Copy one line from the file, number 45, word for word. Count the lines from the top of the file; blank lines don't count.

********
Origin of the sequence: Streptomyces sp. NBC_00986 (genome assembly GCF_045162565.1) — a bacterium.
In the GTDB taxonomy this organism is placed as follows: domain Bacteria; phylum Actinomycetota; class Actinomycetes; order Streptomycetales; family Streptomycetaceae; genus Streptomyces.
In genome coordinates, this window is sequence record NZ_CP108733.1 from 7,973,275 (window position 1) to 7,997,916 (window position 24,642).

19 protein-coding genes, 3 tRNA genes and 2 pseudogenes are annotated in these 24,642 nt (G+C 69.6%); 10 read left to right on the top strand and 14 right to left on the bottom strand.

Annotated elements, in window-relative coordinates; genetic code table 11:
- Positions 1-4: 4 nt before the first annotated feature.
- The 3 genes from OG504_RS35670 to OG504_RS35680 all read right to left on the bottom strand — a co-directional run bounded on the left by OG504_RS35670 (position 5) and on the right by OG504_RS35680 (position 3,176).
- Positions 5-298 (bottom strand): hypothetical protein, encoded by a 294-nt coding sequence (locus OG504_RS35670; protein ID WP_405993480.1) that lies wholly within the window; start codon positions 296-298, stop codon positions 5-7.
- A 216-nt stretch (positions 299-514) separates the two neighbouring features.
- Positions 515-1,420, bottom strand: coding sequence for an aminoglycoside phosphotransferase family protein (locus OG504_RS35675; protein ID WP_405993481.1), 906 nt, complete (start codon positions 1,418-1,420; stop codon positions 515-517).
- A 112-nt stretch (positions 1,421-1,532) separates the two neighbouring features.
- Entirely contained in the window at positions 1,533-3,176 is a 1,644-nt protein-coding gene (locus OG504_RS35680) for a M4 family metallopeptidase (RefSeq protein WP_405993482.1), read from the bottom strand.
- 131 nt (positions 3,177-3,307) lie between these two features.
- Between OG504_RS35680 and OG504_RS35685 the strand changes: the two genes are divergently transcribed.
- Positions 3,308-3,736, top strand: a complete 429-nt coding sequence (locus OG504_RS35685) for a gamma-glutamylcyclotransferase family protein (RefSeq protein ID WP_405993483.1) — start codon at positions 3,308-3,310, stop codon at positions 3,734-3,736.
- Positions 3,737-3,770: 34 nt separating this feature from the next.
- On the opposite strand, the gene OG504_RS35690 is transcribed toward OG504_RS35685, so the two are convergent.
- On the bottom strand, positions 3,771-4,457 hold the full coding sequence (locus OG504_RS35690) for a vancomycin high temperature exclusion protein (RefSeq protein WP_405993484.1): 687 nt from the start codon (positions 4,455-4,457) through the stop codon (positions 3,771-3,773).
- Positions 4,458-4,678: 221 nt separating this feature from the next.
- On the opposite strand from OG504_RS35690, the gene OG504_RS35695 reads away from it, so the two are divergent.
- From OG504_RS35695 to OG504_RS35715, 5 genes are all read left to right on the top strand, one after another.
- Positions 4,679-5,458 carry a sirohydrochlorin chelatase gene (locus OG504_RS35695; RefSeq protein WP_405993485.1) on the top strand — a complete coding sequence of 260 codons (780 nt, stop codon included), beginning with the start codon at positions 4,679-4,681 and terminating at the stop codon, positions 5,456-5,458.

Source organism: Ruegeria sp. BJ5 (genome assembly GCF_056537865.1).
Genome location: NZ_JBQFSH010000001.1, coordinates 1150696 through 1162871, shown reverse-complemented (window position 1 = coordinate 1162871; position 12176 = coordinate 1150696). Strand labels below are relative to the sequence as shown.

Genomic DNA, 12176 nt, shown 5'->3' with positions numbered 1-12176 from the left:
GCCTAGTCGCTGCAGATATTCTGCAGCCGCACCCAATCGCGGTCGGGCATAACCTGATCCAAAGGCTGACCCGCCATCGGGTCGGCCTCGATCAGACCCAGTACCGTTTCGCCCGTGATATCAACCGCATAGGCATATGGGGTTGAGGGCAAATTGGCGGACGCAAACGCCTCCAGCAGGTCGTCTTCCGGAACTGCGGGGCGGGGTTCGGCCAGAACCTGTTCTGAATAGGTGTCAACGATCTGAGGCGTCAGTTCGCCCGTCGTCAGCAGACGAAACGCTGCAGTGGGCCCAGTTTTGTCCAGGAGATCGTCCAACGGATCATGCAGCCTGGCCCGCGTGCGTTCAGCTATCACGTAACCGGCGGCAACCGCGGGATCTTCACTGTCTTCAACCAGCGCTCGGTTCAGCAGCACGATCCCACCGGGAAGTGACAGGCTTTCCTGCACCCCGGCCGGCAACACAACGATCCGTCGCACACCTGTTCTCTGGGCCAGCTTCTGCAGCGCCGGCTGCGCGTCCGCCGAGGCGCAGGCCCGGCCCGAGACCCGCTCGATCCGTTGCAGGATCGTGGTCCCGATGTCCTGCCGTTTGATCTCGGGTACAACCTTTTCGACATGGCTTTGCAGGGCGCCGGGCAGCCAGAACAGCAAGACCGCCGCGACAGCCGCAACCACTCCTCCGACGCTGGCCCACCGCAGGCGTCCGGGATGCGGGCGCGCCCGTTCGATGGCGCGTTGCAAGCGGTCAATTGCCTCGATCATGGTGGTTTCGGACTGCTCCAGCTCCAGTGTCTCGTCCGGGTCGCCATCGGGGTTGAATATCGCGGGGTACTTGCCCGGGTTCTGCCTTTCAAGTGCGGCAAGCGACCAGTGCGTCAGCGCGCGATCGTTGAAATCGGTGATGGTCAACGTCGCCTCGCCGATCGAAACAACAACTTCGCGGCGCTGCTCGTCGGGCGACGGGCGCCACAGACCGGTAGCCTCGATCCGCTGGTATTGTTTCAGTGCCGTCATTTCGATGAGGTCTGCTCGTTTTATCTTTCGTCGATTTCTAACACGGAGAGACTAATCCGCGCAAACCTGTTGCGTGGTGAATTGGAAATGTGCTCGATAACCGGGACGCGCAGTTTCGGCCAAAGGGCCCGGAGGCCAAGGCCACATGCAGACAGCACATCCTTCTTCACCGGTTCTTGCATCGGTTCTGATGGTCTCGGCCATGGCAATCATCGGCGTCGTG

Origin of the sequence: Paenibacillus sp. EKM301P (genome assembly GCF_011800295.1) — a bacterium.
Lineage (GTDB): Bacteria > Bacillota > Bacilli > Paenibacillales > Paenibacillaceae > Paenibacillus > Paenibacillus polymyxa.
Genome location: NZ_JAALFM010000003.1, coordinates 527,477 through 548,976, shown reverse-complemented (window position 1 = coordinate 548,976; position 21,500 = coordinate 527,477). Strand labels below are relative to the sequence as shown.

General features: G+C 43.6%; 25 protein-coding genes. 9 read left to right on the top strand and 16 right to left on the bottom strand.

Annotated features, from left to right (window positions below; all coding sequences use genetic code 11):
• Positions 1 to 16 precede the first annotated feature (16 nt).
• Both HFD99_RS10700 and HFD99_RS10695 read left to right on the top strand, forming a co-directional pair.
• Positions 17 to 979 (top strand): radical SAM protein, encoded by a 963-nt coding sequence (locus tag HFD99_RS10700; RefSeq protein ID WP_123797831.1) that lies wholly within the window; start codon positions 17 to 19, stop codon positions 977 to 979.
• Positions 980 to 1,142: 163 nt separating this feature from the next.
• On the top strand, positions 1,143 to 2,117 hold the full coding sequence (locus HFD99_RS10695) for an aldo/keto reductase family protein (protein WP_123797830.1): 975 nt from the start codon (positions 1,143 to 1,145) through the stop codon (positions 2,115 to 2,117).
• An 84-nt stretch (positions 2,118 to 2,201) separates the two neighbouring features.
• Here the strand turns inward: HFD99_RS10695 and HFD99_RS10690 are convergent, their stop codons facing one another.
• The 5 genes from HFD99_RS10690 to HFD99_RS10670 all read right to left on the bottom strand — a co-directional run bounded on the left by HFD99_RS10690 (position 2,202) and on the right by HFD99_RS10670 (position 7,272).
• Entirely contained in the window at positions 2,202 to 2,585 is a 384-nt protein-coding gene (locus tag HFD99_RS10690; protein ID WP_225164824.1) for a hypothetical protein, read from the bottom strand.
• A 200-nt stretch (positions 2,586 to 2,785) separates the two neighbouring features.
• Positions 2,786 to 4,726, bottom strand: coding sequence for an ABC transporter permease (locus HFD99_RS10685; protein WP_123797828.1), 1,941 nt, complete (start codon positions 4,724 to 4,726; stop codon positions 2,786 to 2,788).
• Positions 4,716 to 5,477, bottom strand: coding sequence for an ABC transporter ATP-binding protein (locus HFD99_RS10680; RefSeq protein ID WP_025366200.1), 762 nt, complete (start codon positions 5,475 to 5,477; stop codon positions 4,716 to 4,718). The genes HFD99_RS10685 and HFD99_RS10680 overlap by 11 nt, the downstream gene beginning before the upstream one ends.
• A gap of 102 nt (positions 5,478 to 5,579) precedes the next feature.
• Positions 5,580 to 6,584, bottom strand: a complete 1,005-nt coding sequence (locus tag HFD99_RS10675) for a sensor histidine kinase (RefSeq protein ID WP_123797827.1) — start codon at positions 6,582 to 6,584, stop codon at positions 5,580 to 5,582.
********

• Positions 5,580 to 6,584, bottom strand: a complete 1,005-nt coding sequence (locus tag HFD99_RS10675) for a sensor histidine kinase (RefSeq protein ID WP_123797827.1) — start codon at positions 6,582 to 6,584, stop codon at positions 5,580 to 5,582.